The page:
SASASA Centre for Arts (fully booked)
This corner house, an example of the Streamline Moderne style, was built in 1937 to plans by architect Maurice Uytenhoven, who used windows to punctuate the clearly defined spaces on the building’s façades. The façades seem to flow smoothly from one street to the other, while their curves elegantly soften the building’s corners. The flat roof, with its pergola, offers stunning views of Avenue Huart Hamoir/Huart Hamoirlaan while the building’s completely unaltered interior retains all the typical features of an Art Deco residence. The double staircase, whose solid banisters seem to curl in on themselves near the bottom, was originally lit by a glass skylight. In the hallway, the architect made extensive use of Marbrite glass, a material produced using a technique developed by Belgian master glassmaker Arthur Brancart during the First World War that entails producing an opacified, coloured glass resembling marble. The rare-wood panelling and the copious use of Basècles stone do their bit in creating a refined environment, which is today enjoyed by the students and staff of the SASASA Centre for Arts (SASASA standing for the French savoir, saveur, sagesse, which translates as knowledge, flavour, wisdom), the educational institute that is now based there.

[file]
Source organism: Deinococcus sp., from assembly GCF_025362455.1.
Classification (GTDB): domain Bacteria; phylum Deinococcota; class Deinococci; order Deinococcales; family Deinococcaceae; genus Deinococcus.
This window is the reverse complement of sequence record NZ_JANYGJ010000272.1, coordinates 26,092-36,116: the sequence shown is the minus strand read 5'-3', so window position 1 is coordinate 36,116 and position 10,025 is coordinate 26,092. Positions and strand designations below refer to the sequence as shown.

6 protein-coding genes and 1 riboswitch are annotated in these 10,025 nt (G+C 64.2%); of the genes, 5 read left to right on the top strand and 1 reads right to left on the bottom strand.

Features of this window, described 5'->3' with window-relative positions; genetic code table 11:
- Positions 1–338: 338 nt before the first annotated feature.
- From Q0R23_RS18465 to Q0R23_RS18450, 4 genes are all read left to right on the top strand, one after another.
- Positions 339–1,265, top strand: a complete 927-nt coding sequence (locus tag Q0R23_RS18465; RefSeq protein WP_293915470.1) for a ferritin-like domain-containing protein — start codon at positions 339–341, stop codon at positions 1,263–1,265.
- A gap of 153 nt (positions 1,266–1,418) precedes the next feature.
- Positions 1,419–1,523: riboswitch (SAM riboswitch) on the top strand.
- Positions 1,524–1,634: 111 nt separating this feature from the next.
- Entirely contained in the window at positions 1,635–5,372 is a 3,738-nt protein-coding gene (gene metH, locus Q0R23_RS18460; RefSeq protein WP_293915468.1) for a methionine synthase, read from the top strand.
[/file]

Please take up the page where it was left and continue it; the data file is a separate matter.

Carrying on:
Guided tours, Sat. & Sun. at 10:00, 11:00, 12:00, 14:00, 15:00, 16:00 and 17:00 (French), 10:30, 11:30, 12:30, 14:30, 15:30, 16:30 and 17:30 (Dutch). In cooperation with E-Guides and Korei Guided Tours.
Sat. & Sun., 10:00 to 18:00
Avenue Maeterlinck/Maeterlincklaan 2, Schaerbeek/Schaarbeek
Advance booking required